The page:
Again, by asking these kinds of questions, you’re forcing the coachee to think about the good aspects of their behavior, why it’s good, why it’s working, and how to build upon those skills.

This is much different than telling someone what’s not working, and then asking them to stop. That kind of conversation ends in, “Now what?” and provides no real direction or information about why or how to change.

Civility is the platform for organizational success—it is absolutely necessary for an organization to reach its goals. Download our Ebook on Seeking Civility to learn more on how to create a workplace free of bullying and abusive conduct.


About Catherine Mattice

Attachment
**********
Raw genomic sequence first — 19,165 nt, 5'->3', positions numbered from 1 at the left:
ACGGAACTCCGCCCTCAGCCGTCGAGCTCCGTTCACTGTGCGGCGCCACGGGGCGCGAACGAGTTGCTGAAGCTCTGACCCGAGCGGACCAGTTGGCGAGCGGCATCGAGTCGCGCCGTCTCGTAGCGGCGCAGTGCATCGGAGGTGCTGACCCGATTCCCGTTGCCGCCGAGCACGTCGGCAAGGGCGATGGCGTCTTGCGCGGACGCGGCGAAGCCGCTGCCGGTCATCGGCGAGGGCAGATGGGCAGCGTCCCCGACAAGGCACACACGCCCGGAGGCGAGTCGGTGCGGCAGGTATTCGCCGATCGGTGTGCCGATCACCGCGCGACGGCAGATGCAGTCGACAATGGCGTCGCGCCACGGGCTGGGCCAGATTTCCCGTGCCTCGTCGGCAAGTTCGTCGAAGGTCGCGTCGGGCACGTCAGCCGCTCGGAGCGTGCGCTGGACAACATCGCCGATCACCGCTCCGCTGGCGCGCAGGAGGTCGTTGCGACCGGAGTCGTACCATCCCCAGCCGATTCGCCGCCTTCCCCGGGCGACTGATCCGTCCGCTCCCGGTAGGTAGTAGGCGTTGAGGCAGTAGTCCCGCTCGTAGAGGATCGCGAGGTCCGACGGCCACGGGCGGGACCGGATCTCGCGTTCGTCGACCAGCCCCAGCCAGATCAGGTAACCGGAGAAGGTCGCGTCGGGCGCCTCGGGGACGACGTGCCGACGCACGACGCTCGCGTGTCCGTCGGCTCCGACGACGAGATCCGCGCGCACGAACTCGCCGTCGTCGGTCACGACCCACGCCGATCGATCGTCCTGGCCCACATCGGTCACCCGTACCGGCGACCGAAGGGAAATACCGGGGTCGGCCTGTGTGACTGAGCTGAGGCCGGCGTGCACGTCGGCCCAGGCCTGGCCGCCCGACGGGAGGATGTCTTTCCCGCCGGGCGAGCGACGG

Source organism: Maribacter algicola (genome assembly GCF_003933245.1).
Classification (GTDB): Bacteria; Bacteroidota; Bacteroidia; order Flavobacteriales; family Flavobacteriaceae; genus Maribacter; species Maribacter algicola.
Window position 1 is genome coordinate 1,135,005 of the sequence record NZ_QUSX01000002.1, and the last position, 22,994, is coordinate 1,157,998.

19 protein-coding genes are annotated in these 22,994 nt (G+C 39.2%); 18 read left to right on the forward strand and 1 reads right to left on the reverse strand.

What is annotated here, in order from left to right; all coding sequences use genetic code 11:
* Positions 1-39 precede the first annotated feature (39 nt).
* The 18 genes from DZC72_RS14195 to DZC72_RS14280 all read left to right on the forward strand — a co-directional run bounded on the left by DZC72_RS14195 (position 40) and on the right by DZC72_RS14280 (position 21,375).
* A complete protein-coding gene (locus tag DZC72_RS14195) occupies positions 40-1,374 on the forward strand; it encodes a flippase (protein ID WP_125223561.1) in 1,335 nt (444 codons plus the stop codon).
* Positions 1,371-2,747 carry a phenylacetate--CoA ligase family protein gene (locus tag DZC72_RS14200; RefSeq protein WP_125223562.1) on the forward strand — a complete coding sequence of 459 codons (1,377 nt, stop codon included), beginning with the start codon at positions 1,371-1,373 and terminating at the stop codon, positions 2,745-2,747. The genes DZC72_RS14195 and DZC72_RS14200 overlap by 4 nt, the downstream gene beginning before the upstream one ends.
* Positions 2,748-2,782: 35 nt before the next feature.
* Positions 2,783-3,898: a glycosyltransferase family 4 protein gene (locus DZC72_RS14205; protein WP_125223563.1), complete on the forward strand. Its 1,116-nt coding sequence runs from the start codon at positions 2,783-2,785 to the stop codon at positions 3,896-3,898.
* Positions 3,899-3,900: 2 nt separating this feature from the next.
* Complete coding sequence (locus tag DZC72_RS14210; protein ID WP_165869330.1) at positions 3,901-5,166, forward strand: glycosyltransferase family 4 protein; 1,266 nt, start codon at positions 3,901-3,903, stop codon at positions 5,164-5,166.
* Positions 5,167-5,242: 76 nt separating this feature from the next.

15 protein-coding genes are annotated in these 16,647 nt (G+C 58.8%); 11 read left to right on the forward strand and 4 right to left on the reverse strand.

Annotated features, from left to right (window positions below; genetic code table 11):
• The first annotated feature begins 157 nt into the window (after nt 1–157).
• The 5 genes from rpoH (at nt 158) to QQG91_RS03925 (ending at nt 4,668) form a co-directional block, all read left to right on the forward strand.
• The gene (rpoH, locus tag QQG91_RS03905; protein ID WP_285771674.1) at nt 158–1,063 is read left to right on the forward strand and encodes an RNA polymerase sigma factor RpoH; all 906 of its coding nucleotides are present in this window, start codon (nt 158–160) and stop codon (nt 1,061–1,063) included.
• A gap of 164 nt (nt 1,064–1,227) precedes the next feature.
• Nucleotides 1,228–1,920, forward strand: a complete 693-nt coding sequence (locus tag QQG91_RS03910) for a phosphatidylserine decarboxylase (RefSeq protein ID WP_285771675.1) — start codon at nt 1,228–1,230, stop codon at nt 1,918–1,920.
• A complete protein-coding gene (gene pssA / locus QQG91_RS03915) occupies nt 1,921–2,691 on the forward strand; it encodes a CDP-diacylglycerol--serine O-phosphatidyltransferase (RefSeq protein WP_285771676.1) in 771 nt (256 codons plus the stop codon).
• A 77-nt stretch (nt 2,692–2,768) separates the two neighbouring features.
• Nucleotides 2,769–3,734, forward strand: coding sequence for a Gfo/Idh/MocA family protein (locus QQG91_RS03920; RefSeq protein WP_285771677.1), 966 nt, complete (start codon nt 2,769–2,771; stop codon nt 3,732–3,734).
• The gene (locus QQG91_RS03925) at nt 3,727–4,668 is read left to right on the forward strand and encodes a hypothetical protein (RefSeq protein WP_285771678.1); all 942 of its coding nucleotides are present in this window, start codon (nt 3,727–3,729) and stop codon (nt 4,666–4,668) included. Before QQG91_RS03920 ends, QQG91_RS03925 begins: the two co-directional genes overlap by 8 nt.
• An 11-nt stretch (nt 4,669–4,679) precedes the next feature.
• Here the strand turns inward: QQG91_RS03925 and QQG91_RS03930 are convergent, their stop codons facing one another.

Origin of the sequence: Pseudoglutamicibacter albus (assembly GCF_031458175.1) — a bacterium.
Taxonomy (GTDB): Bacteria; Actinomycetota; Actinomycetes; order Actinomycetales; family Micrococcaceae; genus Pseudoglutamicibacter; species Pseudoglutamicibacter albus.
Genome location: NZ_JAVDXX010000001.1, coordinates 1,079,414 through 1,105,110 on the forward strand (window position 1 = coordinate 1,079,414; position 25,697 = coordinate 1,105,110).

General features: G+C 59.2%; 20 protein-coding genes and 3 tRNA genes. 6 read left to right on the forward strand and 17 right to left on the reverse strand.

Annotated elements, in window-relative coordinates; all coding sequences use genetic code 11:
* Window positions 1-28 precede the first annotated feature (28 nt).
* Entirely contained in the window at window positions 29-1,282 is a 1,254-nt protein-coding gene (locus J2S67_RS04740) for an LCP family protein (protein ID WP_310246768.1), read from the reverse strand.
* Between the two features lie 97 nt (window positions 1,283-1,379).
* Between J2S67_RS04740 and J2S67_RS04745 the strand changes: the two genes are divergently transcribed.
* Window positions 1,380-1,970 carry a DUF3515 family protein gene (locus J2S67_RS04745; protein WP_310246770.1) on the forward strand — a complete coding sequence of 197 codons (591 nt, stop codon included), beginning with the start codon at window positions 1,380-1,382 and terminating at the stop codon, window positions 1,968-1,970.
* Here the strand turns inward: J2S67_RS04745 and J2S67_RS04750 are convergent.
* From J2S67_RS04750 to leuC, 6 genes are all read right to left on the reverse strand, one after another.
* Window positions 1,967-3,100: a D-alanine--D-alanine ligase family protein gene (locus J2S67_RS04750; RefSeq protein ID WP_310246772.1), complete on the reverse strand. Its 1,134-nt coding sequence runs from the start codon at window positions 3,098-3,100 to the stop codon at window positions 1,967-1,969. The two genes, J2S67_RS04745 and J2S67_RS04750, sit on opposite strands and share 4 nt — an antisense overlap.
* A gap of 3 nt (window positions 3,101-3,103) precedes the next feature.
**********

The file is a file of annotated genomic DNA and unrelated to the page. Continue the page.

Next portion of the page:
Catherine Mattice, MA, SPHR, SHRM-SCP is President of consulting and training firm, Civility Partners, and has been successfully providing programs in workplace bullying and building positive workplaces since 2007. Her clients include Fortune 500’s, the military, several universities and hospitals, government agencies, small businesses and nonprofits. She has published in a variety of trade magazines and has appeared several times on NPR, FOX, NBC, and ABC as an expert, as well as in USA Today, Inc Magazine, Huffington Post, Entrepreneur Magazine, and more. Catherine is Past-President of the Association for Talent Development (ATD), San Diego Chapter and teaches at National University. In his book foreword, Ken Blanchard called her book, BACK OFF! Your Kick-Ass Guide to Ending Bullying at Work, “the most comprehensive and valuable handbook on the topic.” She recently released a second book entitled, SEEKING CIVILITY: How Leaders, Managers and HR Can Create a Workplace Free of Bullying.